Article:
Making the Point: Delivering Powerful Communion Meditations

1communion4_JNBy Andy Heisler

Preparing a three-minute Communion meditation has challenges that are unique from crafting a 30-minute sermon or Bible lesson. A sermon speaker or lesson teacher is able to follow the arc of a story, and take time to unpack the meaning of a text. A meditation presenter, on the other hand, has only a few critical moments to engage the congregation and lead them to the foot of the cross. Preparation is critical to crafting a Communion message that hits the mark. Consider the following suggestions:

Make the Point
Being clever or creative is not of greatest importance, and can become a distraction in the short time you have to share. Consider whether an illustration or story will distract from, or lead toward, the ultimate point. Be sure that what you share quickly moves to a clear and compelling message of the cross. The remembrance of Christ’s body and blood will never be stale or lacking in power. As Paul indicated, things of great importance are worth repeating (Philippians 3:1).

Make It Simple
If your church is growing and reaching out, you will be speaking to people of many faith stages. Consider the terminology and illustrations you use. Don’t assume your hearers understand theological terms. If you are sharing a less common concept, frame it in a way that helps those who are newer in the faith understand its meaning and impact. The message of the cross should be kept simple and accessible (1 Corinthians 15:3, 4).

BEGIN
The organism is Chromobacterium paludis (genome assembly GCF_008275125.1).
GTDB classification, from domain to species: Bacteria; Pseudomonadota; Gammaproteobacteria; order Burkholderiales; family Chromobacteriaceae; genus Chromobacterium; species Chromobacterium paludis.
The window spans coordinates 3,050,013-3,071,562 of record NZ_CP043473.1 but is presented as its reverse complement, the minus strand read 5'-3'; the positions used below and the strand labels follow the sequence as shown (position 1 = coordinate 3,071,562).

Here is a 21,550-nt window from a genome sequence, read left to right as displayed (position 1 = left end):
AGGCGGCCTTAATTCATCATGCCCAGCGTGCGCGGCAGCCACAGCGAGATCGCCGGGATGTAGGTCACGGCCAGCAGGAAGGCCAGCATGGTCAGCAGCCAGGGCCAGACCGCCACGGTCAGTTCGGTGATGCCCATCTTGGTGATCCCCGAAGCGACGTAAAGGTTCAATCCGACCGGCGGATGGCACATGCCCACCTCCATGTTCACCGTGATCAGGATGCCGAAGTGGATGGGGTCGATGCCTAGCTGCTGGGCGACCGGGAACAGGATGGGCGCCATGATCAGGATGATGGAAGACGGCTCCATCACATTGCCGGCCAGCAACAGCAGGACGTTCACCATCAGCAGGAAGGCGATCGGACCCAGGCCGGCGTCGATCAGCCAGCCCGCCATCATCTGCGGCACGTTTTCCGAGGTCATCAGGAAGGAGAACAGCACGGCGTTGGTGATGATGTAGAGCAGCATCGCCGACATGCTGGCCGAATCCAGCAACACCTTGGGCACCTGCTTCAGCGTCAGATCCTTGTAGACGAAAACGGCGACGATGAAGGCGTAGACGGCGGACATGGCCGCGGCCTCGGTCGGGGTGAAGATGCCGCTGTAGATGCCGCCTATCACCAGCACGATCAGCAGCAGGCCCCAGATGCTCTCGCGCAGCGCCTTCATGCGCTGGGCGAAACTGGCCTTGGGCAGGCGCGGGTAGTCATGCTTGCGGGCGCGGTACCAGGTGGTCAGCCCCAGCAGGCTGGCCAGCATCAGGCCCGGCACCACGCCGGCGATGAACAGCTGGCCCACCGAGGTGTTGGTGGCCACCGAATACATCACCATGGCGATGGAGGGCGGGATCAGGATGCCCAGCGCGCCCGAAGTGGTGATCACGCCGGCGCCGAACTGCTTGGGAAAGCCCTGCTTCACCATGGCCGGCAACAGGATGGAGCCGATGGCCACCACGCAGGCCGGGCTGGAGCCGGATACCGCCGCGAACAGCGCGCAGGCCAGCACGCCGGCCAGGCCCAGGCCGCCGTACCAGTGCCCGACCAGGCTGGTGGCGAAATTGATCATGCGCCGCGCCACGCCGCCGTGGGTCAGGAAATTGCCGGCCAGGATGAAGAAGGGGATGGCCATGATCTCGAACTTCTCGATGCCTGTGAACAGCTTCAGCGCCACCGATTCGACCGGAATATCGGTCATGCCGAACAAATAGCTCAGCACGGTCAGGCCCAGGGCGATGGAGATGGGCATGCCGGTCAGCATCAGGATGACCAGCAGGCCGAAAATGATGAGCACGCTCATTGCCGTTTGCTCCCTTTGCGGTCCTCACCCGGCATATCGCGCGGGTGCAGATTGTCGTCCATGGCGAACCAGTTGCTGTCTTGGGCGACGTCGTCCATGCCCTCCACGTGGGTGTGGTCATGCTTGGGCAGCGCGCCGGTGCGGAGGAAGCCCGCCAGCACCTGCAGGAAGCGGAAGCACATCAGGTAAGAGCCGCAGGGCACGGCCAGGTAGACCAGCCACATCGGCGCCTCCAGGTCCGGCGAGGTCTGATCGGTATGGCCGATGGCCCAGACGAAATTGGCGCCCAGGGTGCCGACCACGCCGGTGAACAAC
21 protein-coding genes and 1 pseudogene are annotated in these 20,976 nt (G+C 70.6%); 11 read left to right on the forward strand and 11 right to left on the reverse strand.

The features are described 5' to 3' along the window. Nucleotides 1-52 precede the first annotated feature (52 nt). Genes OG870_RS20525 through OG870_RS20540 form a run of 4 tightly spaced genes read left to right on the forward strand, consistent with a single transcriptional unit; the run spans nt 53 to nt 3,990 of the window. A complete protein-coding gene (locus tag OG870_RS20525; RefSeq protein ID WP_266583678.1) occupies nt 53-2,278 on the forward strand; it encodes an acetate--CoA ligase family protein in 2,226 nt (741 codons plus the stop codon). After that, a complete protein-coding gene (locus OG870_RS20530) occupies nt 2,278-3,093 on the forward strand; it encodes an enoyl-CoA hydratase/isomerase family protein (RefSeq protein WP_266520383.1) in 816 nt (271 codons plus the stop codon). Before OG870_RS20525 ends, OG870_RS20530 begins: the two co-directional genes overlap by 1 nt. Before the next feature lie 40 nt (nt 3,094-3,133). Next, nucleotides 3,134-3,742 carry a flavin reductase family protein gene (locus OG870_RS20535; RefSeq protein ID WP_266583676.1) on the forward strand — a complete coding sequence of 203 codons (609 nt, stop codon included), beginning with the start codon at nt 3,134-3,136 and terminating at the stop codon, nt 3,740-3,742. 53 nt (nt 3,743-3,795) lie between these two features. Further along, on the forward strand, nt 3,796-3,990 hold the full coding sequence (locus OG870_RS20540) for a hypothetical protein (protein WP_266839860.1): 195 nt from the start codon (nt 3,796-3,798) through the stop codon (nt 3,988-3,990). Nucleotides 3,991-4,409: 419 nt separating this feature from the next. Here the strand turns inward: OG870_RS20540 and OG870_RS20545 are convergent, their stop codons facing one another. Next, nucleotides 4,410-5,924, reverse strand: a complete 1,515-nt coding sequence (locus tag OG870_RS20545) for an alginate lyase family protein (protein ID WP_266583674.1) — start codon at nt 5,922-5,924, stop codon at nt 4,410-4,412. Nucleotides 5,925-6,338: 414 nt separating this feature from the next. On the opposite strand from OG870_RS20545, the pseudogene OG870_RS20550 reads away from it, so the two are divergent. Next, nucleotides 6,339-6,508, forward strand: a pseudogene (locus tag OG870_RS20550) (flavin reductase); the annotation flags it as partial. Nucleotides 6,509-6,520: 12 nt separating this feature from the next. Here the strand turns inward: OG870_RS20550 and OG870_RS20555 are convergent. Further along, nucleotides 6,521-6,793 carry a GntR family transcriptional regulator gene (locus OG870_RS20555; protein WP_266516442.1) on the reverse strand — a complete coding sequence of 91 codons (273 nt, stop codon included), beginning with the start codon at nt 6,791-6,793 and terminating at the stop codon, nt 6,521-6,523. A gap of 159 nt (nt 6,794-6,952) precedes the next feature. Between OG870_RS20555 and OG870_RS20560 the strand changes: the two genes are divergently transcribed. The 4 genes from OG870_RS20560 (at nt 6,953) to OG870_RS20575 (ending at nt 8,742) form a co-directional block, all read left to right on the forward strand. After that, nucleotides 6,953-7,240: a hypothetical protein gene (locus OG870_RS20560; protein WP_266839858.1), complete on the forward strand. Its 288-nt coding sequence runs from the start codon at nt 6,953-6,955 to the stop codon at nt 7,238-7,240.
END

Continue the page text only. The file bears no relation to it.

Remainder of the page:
Make Every Word Count
Write your meditation in manuscript form, then read and speak through it multiple times. Could concepts be stated more clearly? Could sentences be constructed more concisely? As you hone the meditation, your familiarity with it will increase so you will not be overly tied to your notes when you deliver it.

Make It Personal
Remember to speak as one who has been personally delivered by the message you are sharing. Speak with the passion and amazement of one who has experienced the power of the cross firsthand. By your example, you invite others to revisit their own conversion.

Andy Heisler serves as discipleship minister with Newberg (Oregon) Christian Church.

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